Walking the backstreets of a Greek town, I heard music with a special twang. It sounded like someone was strangling a yodeler. Greeks tap their feet to relatively exotic music that comes with a strong whiff of the Middle East. The 19th-century writer who noted that Greeks can’t dance to European music and vice versa was probably on to something.
In many ways, Greece marks the cultural divide between east and west. And Greece, the only country in the European Union not connected with the rest of the EU, is the only country in the EU with its own distinct script on Euro currency.
Driving into the heart of the Peloponnese peninsula, we passed into Arcadia. Our guide explained, “This was the ultimate boonies in the ancient mind: land of Pan, fauns dancing in glades, Virgil, Ovid and scenes from Shakespeare’s A Midsummer Night’s Dream.”
History has been hard on Arcadia. One town spelled out 12.13.43 on its hillside — the day all its men were killed by Nazis. Nearby, in the remote town of Dimitsana, men were generally spared from the draft because of their prized ability to make gunpowder — a complex family recipe of ground-up goat droppings, charred twigs and lime.
It’s a rough land with simple wines. A local vintner said there’s no fine $50 bottle of Greek wine. I asked him, “What if you want to spend $30?” He said, “Fine, you can buy three $10 bottles.” You drink Greek wines quickly — whites within a year, reds within two or three. In Greece for wine, I go with the rotgut — retsina(it makes you want to sling a patch over one eye and say “arghh”). But I prefer the good local beer and the cloudy, anise-flavored ouzo.
If a tourist complains about the food, it’s “fish with heads and the same salads every day.” I like fish with heads — squeeze lemon luxuriously all over it and eat everything but the wispy little tail. And the same salad every day reminds me how every day I wish the USA valued taste over looks in its produce. An ethic that I find makes eating feel right is to eat things that are in season and grown locally.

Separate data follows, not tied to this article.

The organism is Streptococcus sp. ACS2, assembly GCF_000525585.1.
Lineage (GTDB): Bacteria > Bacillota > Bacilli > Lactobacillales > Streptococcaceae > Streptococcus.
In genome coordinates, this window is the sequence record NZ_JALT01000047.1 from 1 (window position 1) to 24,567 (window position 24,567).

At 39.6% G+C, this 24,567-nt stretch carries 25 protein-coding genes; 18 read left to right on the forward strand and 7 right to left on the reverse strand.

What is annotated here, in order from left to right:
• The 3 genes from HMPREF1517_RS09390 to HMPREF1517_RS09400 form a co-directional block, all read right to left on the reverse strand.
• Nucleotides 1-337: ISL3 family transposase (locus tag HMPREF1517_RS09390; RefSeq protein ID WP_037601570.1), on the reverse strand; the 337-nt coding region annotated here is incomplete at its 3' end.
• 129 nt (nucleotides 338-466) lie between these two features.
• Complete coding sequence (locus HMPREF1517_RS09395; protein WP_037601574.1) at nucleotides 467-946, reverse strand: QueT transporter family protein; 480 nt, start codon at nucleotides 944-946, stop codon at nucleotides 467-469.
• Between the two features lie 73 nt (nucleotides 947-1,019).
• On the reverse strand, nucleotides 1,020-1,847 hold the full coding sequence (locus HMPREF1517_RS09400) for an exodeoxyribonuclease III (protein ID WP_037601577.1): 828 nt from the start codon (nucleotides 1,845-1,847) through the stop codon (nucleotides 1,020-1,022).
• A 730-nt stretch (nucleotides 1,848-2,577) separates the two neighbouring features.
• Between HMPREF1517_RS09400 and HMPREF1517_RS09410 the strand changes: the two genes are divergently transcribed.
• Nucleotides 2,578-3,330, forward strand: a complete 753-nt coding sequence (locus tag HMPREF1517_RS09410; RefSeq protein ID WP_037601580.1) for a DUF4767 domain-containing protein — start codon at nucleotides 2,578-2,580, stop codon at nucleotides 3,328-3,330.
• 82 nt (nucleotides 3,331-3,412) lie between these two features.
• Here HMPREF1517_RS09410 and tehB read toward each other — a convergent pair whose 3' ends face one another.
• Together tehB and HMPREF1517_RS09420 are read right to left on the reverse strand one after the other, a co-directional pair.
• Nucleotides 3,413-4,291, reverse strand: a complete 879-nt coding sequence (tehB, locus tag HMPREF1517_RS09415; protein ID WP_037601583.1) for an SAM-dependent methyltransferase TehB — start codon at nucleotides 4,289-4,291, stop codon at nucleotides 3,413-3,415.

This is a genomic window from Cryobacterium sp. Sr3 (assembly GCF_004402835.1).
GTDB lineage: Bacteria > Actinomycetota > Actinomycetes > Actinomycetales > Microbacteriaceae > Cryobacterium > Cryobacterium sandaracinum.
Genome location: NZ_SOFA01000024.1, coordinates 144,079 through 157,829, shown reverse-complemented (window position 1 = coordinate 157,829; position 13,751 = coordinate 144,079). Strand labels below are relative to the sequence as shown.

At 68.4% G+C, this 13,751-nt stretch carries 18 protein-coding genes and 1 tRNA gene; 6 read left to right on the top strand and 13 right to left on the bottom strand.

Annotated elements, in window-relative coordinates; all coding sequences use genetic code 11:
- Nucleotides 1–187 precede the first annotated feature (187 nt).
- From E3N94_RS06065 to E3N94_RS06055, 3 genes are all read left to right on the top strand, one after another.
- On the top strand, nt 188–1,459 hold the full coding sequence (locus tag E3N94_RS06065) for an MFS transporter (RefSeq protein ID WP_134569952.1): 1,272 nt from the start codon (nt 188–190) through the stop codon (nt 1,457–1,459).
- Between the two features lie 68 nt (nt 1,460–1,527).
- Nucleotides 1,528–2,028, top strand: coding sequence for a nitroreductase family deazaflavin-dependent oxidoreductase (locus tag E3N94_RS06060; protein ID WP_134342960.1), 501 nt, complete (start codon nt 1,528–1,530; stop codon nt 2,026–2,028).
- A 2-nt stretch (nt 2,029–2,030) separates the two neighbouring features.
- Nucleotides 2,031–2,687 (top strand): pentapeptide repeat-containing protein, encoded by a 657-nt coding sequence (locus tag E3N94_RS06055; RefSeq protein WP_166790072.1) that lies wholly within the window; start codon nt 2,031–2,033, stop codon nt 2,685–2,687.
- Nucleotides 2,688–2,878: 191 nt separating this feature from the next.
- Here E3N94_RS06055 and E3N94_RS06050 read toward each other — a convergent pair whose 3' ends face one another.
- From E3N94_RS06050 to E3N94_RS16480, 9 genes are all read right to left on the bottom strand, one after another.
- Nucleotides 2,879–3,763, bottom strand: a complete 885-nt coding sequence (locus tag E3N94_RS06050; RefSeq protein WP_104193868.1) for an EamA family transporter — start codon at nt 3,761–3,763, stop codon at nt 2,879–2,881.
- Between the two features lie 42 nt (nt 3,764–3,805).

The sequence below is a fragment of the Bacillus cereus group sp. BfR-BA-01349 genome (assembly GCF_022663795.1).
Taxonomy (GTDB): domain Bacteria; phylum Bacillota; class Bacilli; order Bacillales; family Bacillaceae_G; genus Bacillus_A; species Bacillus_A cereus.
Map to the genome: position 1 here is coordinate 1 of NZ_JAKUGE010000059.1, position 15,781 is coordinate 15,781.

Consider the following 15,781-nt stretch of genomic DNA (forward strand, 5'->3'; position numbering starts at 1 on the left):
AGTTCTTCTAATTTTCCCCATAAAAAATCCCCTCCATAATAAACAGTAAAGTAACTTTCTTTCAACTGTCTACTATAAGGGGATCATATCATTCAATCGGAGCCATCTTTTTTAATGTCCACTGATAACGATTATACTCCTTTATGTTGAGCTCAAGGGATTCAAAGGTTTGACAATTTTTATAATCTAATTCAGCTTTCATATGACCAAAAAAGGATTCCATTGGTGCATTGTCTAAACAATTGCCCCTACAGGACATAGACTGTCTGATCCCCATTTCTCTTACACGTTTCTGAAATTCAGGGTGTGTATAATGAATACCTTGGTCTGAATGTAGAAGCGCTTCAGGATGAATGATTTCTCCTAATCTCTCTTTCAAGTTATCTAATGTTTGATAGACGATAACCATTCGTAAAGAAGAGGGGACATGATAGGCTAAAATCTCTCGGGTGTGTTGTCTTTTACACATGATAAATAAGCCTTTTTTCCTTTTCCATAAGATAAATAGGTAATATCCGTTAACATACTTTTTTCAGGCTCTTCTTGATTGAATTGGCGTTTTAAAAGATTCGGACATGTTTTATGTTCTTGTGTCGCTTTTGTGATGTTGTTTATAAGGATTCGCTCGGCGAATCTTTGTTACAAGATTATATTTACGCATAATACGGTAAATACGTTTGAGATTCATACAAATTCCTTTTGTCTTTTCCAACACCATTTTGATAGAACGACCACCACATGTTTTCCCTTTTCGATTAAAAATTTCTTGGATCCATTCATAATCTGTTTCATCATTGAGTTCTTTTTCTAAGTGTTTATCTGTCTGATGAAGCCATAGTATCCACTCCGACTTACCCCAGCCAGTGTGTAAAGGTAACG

Visiting ancient Olympia is a Peloponnesian pilgrimage for modern tourists. And it was a Mecca of ancient Greece as well. All wanted to come here once in their lifetime. The ancient Olympic Games were more than an athletic fest. They were a tool to develop a Panhellenic identity.
Every four years, leading citizens from all corners would assemble here. Athletes — aristocratic youth — would stay here to train for months, brainwashed without knowing it to be Greeks. There were no losers…except quitters and cheaters. (Drinking animal blood — the Red Bull of the day — was forbidden. There were actually official urine drinkers to test for this ancient equivalent of steroids.)
The modern games are still all about people coming together. The five rings emblem represents the five continents. (While the USA recognizes seven continents, the rest of the world — which considers the Americas one and Antarctica not one — counts only five.)
Ancient games were men only. Women weren’t allowed in our modern games either until only 1928. In 1936, Hitler’s Nazi Olympic committee designed the first ritual torch lighting — which we enjoy essentially unchanged to this day. In 1936, they ran the torch from Athens to Berlin. On March 24, 2008, the torch will be lit at ancient Olympia and begin its journey all the way to China.
There’s a lot of B.C. stuff here in Greece. Pretty soon B.C. can become D.C. On nameless hills, you’ll pass stony remnants of people from centuries…D.C. Just because something’s B.C. doesn’t mean it’s got to be seen. Be selective in your ancient sightseeing.